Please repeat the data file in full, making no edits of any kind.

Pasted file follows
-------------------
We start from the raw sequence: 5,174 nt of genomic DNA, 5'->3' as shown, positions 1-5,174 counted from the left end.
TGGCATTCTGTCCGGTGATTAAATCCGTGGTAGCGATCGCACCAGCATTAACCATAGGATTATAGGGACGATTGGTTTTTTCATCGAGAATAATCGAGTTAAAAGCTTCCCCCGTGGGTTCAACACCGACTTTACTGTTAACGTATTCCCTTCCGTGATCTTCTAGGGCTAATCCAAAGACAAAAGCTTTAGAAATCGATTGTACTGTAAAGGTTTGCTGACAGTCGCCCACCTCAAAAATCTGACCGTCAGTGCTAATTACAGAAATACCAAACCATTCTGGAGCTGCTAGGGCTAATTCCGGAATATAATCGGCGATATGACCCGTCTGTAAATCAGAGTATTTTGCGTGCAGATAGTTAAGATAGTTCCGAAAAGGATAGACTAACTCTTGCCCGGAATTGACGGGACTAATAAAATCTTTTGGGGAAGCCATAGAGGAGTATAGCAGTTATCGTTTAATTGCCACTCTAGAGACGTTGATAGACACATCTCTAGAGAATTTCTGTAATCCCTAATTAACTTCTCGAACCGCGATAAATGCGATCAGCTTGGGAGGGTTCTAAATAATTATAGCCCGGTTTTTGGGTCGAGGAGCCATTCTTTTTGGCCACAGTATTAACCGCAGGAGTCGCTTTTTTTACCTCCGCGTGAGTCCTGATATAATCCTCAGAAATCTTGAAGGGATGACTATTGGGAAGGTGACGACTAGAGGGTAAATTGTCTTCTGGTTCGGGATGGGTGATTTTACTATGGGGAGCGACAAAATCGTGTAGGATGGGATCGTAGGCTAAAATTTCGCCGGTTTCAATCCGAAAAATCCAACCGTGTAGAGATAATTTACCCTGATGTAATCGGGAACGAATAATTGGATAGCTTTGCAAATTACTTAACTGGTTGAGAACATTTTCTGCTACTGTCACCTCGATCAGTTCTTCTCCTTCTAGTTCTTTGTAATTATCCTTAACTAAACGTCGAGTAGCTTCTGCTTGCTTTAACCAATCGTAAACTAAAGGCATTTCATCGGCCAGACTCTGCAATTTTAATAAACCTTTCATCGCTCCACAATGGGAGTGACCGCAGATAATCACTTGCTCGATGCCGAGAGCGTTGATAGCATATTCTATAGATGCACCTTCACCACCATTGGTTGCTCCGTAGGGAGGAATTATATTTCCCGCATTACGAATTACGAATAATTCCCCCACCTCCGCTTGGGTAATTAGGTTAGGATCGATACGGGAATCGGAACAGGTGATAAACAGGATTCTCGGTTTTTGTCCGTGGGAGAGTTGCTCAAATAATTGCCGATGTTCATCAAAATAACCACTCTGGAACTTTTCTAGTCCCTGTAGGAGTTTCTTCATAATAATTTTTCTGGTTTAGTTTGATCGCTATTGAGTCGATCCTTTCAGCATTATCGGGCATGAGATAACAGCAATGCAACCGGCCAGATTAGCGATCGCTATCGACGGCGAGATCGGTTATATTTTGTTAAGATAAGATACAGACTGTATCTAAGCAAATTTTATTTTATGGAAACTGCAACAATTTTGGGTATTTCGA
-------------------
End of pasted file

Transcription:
We start from the raw sequence: 5,174 nt of genomic DNA, 5'->3' as shown, positions 1-5,174 counted from the left end.
TGGCATTCTGTCCGGTGATTAAATCCGTGGTAGCGATCGCACCAGCATTAACCATAGGATTATAGGGACGATTGGTTTTTTCATCGAGAATAATCGAGTTAAAAGCTTCCCCCGTGGGTTCAACACCGACTTTACTGTTAACGTATTCCCTTCCGTGATCTTCTAGGGCTAATCCAAAGACAAAAGCTTTAGAAATCGATTGTACTGTAAAGGTTTGCTGACAGTCGCCCACCTCAAAAATCTGACCGTCAGTGCTAATTACAGAAATACCAAACCATTCTGGAGCTGCTAGGGCTAATTCCGGAATATAATCGGCGATATGACCCGTCTGTAAATCAGAGTATTTTGCGTGCAGATAGTTAAGATAGTTCCGAAAAGGATAGACTAACTCTTGCCCGGAATTGACGGGACTAATAAAATCTTTTGGGGAAGCCATAGAGGAGTATAGCAGTTATCGTTTAATTGCCACTCTAGAGACGTTGATAGACACATCTCTAGAGAATTTCTGTAATCCCTAATTAACTTCTCGAACCGCGATAAATGCGATCAGCTTGGGAGGGTTCTAAATAATTATAGCCCGGTTTTTGGGTCGAGGAGCCATTCTTTTTGGCCACAGTATTAACCGCAGGAGTCGCTTTTTTTACCTCCGCGTGAGTCCTGATATAATCCTCAGAAATCTTGAAGGGATGACTATTGGGAAGGTGACGACTAGAGGGTAAATTGTCTTCTGGTTCGGGATGGGTGATTTTACTATGGGGAGCGACAAAATCGTGTAGGATGGGATCGTAGGCTAAAATTTCGCCGGTTTCAATCCGAAAAATCCAACCGTGTAGAGATAATTTACCCTGATGTAATCGGGAACGAATAATTGGATAGCTTTGCAAATTACTTAACTGGTTGAGAACATTTTCTGCTACTGTCACCTCGATCAGTTCTTCTCCTTCTAGTTCTTTGTAATTATCCTTAACTAAACGTCGAGTAGCTTCTGCTTGCTTTAACCAATCGTAAACTAAAGGCATTTCATCGGCCAGACTCTGCAATTTTAATAAACCTTTCATCGCTCCACAATGGGAGTGACCGCAGATAATCACTTGCTCGATGCCGAGAGCGTTGATAGCATATTCTATAGATGCACCTTCACCACCATTGGTTGCTCCGTAGGGAGGAATTATATTTCCCGCATTACGAATTACGAATAATTCCCCCACCTCCGCTTGGGTAATTAGGTTAGGATCGATACGGGAATCGGAACAGGTGATAAACAGGATTCTCGGTTTTTGTCCGTGGGAGAGTTGCTCAAATAATTGCCGATGTTCATCAAAATAACCACTCTGGAACTTTTCTAGTCCCTGTAGGAGTTTCTTCATAATAATTTTTCTGGTTTAGTTTGATCGCTATTGAGTCGATCCTTTCAGCATTATCGGGCATGAGATAACAGCAATGCAACCGGCCAGATTAGCGATCGCTATCGACGGCGAGATCGGTTATATTTTGTTAAGATAAGATACAGACTGTATCTAAGCAAATTTTATTTTATGGAAACTGCAACAATTTTGGGTATTTCGA